I've been knocking myself out, making these augmented mixed-media masks...so far it's being a smashing success. The cat below is still in my shop but drawing hits and visits every day.
The funny thing about raising the bar; it creeps into other aspects of my maskmaking.
For example, this cat has wonderful
whiskers made of nylon beading wire. I figured out a way to knot and cement them in place and they are so
realistic...I don't know why I never tried it before. My goggle customization is getting better too. I found a way to use the actual clock gears on spindles that I dismantled from a broken old clock and they look much better than single gears...more layered and dimensional.
So I thought about it and realized that steampunk and tentacles go hand in hand (or...glove in...sucker-covered appendage...eww), so I made this guy below and called it "His Noodly Appendages". Part tentacle mask, maybe a bit of Cthulu and Flying Spaghetti Monster thrown in for fun.
It was also a big success and sold out of my shop pretty quick. I see places where I can improve it greatly...for example, the tentacles are too "fantasy", because real tentacles have neat rows of suckers instead of random ones. Also, suckers are raised and not just recessed circles like the ones I tooled.
But I am a smart house ape and I've already figured out a new customization for the next version of this...which I plan to build today. It's going to be stunning
My latest mask was also my favorite, and the best one so far. I called it "Draco Temporis"...dragon of time.
I think I've finally found a perfect balance here between the mechanical and realistic elements. It almost looks like an armored dragon to me. The clock part embellishments throughout the whole design really made it dimensional and special.
My favorite part of this mask was the monocle-goggle. I really am getting much better at customizing them. I bought jeweler's magnification loops online; they're really quite inexpensive, but they come with very plain, ugly alligator clips (so you can attach them to a pair of regular glasses). I removed that part, added spacers of various bits (to maintain spring tension so the arms would swing up and stay in position), added caps to the ugly plain arms, added an assemblage of various parts to cobble a custom "clamp", and there you go. It's something you can't buy anywhere and it looks much more "Victorian" than the modern clip. Most people online seem to use nothing more than a simple hose clamp to bind the loops to the goggle cap...I think this is less industrial-looking than that and MUCH more fun to make.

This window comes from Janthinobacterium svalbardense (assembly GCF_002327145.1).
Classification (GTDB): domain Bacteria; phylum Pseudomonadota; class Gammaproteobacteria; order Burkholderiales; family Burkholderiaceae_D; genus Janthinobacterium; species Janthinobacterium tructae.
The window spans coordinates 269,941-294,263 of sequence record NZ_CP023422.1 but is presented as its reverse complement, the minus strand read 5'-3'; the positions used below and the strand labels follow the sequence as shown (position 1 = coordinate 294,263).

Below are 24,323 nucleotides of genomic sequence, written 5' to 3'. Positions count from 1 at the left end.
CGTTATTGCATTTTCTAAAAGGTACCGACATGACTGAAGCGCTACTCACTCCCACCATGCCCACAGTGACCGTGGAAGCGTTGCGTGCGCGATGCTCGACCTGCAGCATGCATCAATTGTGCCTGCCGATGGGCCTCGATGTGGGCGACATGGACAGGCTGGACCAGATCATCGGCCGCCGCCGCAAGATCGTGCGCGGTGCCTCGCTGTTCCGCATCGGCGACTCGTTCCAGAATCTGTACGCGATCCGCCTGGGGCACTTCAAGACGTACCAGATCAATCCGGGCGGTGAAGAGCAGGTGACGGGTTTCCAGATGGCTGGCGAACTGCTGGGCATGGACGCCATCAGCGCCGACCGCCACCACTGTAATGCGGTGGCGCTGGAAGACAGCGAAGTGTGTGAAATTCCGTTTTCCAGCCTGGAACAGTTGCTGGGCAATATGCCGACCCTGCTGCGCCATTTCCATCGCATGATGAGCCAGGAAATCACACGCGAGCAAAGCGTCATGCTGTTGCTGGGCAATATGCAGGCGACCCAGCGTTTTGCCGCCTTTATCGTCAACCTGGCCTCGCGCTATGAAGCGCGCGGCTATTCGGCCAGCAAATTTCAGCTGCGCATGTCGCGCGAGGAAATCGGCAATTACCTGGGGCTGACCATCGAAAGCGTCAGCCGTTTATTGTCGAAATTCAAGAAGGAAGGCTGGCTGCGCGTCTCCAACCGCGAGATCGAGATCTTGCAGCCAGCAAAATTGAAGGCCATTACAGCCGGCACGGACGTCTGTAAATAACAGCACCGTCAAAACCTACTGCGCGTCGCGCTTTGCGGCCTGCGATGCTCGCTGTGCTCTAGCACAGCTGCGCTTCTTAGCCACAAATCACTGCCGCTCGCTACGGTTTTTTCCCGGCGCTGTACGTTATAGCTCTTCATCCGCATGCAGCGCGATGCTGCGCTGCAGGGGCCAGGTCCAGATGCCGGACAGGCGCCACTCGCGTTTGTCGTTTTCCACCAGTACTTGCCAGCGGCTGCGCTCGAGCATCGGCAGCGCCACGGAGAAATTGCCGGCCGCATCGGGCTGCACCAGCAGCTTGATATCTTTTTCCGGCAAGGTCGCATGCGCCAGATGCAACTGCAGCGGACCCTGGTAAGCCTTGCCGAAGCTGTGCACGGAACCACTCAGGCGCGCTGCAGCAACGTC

The first time I figured it out, it took a whole day. But now I know what parts I need; I can build one in about 30 minutes. Yay, ingenuity. :)
I just sold "Draco"...I was actually very sad to box it up. Usually I'm perfectly fine with letting the masks go, but this one was special.
So far, every single Steampunk "critter" mask I've made has gone viral on DevArt, almost within an hour of posting it. I have almost 7,000 hits on "Draco" and it was never a Daily Deviation. I've had over 4 million impressions on that design since Thursday. All this free publicity can't be bad.
Taking things to the next level, here.